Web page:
It is the art, science and craft of making instruments that measure time. People who make, repair, restore and conserve clocks and watches are called horologists.

Horology covers a wide range of watches and clocks- from small wristwatches to huge clocks at public places. It deals with the technology used to maintain old mechanical timepieces as well as the highly sophisticated atomic clocks used in GPS systems.

Specialised institutes in Europe and America provide training for budding horologists although the best training can be obtained by working as an apprentice in shops run by experienced horologists. A steady hand, good hand-eye coordination, attention to detail and patience are some necessary prerequisites to excel in this field.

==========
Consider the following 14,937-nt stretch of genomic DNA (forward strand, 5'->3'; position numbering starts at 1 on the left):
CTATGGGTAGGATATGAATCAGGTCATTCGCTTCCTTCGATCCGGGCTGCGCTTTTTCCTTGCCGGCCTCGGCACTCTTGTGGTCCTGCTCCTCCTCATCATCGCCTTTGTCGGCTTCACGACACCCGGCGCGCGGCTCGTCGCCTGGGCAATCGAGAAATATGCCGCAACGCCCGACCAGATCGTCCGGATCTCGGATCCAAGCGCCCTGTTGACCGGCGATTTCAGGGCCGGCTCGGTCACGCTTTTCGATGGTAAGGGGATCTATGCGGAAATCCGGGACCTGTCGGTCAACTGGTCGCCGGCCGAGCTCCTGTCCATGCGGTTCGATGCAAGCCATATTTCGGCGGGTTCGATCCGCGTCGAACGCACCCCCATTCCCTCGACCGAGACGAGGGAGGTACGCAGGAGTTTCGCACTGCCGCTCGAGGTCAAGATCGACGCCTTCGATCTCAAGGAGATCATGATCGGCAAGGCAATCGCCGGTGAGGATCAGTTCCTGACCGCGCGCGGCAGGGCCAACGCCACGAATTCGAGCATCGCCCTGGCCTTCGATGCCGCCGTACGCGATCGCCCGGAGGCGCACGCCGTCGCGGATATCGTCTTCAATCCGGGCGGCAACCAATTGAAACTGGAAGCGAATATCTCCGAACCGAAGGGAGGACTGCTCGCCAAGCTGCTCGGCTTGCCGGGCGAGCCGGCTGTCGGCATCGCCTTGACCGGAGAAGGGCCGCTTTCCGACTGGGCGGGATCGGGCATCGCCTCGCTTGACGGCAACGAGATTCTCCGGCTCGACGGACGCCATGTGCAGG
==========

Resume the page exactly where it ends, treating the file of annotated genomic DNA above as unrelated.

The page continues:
Horological museums like the Clockmakers’ Museum in London, Musee International d’horlogerie in Switzerland, the Deutsches Uhrenmuseum in Germany, the National Watch and Clock Museum and the American Watch and Clock Museum in the US feature some rare antique masterpieces tracing the history of timekeeping.

The role of time-keeping devices has changed with advancement in technology. As cell phones and computers that also show accurate time are now common. Watches are becoming an expression of pure creativity- their primary function no longer being so crucial. Hence horology is reinventing itself to create contemporary pieces of art that will also tell time!